So parents who care about the academic performance of their children--and that should include every parent--should understand that children do better when they read. Not necessarily to pass exams, but just to get into the habit of reading.
Ebenezar: Thank you, I totally agree with you on that. Still talking reading, today is world book and copyright day and apart from encouraging the reading culture, another aim of today's observance is to highlight the copyright laws in different countries. Do we really have copyright laws in Nigeria?
Koko: Yeah, we do have copyright laws in Nigeria. We even have a copyright commission with their head office in Abuja, but I think the challenge is, how much of these laws are being enforced? That's the problem! I usually say something that makes people laugh sometimes, but it has a very strong message and it is, "If you want to know a best seller book in Nigeria, don't go online, don't look for polls, just check which books are being hawked in the traffic"
Ebenezar: (Hahah) that's so true..
Koko: (hahaha) Yes, because that's where you see many pirates sampling their products. So it's the enforcement of these laws that is really an issue. Once a book is recognized, the pirates go to work. Once a book enters the curriculum, the pirates go to work as well. So instead of people to buy from the publishers they prefer to patronize these pirates and..
Ebenezar: ...buy the cheap copy like I do sometimes? (hahah)
Koko: (hahaha) Exactly, so you can see, you can even attest to it. It's an attitude fix we need. Because if these laws are rightly enforced, people will be encouraged to write more, knowing that their creative effort will not be wasted.
Ebenezar: that's true, we hope something is done quickly.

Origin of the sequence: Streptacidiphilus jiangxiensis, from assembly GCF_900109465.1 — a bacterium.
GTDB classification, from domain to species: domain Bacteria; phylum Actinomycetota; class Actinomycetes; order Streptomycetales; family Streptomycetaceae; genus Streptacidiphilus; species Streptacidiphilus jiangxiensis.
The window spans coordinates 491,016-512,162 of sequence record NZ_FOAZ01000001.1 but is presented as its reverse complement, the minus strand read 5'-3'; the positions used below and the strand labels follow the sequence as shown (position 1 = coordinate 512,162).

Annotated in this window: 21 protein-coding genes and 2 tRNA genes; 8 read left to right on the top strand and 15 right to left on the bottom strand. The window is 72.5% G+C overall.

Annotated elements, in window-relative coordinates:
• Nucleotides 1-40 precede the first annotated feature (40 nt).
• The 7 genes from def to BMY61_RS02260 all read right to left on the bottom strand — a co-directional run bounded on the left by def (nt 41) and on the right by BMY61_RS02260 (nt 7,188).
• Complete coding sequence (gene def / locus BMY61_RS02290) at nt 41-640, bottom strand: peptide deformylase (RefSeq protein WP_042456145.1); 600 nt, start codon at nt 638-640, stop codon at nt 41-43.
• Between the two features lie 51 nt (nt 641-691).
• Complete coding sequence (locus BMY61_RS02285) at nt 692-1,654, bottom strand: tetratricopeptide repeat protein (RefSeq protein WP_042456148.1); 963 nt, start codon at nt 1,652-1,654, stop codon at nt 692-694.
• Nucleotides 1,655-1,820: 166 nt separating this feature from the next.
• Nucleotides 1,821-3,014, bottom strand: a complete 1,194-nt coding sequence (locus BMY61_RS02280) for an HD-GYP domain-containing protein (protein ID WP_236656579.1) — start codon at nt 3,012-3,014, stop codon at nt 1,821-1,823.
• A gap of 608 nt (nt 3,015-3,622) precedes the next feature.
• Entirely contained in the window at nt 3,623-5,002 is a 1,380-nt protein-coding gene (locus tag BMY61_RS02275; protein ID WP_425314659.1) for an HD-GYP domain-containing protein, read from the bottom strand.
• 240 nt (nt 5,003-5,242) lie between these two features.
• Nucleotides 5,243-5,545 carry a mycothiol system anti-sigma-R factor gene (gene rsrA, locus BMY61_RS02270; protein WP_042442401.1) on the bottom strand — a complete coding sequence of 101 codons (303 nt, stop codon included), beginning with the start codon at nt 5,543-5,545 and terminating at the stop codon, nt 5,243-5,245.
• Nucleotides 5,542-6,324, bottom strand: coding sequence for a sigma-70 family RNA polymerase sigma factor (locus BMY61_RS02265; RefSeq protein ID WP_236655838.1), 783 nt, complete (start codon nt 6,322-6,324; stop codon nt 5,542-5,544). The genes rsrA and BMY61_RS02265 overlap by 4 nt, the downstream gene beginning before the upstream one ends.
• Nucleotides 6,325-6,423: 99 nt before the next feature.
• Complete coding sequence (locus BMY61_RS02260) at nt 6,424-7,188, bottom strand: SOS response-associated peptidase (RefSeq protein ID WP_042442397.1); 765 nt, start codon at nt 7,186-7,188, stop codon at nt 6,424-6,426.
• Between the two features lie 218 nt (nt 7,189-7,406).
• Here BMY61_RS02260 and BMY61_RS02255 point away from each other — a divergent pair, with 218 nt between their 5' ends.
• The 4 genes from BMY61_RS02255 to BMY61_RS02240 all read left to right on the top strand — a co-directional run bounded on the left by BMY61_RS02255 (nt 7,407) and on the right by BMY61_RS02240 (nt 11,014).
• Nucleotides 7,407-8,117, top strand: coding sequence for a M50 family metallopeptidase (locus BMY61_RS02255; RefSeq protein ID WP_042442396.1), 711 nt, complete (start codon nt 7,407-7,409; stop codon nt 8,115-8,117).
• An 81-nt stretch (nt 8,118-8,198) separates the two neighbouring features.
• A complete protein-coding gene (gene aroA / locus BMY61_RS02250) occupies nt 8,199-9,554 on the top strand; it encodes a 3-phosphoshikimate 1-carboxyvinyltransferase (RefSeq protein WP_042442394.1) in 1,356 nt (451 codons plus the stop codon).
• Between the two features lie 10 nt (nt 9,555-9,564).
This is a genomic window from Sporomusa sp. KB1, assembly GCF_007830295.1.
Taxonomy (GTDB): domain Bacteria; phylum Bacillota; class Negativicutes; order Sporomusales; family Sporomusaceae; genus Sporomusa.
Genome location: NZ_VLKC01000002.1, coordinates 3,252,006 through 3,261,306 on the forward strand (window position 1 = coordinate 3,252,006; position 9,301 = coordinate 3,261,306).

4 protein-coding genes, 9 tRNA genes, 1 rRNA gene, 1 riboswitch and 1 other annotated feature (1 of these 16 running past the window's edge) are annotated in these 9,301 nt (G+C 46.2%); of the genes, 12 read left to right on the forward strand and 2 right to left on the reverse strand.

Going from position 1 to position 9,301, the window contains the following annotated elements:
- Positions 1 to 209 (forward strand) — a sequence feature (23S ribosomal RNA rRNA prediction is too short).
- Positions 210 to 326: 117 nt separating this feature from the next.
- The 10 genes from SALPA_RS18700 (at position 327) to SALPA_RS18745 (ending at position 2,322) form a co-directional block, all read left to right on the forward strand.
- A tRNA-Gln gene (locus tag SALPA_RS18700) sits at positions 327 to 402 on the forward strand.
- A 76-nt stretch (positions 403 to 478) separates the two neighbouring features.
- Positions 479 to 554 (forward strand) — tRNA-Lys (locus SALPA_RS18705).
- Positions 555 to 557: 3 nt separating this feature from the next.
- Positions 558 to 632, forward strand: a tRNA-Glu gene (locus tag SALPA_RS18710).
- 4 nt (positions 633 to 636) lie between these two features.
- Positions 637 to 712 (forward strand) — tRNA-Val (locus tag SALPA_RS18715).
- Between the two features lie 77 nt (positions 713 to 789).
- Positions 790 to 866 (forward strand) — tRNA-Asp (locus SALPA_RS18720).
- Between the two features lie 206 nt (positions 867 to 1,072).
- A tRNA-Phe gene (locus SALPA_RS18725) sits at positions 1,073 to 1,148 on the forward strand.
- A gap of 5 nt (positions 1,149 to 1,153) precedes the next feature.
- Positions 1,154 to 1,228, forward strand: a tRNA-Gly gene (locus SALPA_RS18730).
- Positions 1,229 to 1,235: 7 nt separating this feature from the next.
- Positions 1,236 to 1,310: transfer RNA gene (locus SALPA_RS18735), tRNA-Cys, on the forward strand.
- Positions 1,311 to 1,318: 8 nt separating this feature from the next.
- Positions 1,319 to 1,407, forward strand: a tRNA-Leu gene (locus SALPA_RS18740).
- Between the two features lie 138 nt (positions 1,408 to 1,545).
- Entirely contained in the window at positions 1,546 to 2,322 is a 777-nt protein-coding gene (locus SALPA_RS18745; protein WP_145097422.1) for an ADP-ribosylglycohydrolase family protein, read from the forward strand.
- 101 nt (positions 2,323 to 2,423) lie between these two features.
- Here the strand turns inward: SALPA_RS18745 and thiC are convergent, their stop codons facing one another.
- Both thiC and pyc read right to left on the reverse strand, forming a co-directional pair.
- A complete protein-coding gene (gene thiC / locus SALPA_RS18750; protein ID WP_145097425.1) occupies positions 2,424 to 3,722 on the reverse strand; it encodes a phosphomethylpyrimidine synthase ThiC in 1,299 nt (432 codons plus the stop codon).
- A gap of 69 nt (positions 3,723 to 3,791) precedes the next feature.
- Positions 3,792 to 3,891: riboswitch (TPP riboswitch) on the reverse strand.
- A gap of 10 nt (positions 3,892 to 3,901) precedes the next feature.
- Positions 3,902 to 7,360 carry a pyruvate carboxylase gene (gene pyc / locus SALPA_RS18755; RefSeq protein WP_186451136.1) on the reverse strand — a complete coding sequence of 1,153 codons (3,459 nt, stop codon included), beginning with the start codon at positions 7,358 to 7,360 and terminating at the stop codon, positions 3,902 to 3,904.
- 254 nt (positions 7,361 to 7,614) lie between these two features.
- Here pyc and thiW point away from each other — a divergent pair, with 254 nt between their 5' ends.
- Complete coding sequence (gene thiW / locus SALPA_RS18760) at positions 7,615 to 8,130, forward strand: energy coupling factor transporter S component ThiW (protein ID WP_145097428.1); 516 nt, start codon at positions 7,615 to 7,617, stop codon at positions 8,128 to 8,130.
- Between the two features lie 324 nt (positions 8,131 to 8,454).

Koko: Yes we do.
Ebenezar: Okay, so let's talk about you... You're one of Africa's leading book activist. You're organizing readings, overseeing the Rainbow book club, traveling from place to place. Do you still have time to read?
Koko: (chuckles) Well, yes I read everyday. For survival I need to read my bible.
Koko: Yeah, So I do that, and I still make out time to read. It may not be as much as before, but I read the papers every day and when I want to relax, I pick up something light.
Ebenezar: Light? Okay?
Koko: (haha) by that I mean, not a very serious book. I find African authors very intense and serious, and I believe it's a good thing because of all we've gone through as a race. But when I want to relax, I take something lighter.
I pick up, maybe a tabloid and I just read it to laugh. There's always something light and silly in it.
Ebenezar: Do you have any favourite author?
Koko: I don't want to sound like a cliche, but I seriously love Chinua Achebe's works. He's one of my favourite story tellers. One of my favourite books of all time is Mariama Ba's 'So long a letter', I read it in french. Mariama was senegalese--she's late--and the book has a very simple and beautiful story line. I like books that are very simple to understand like Chinua Achebe's works.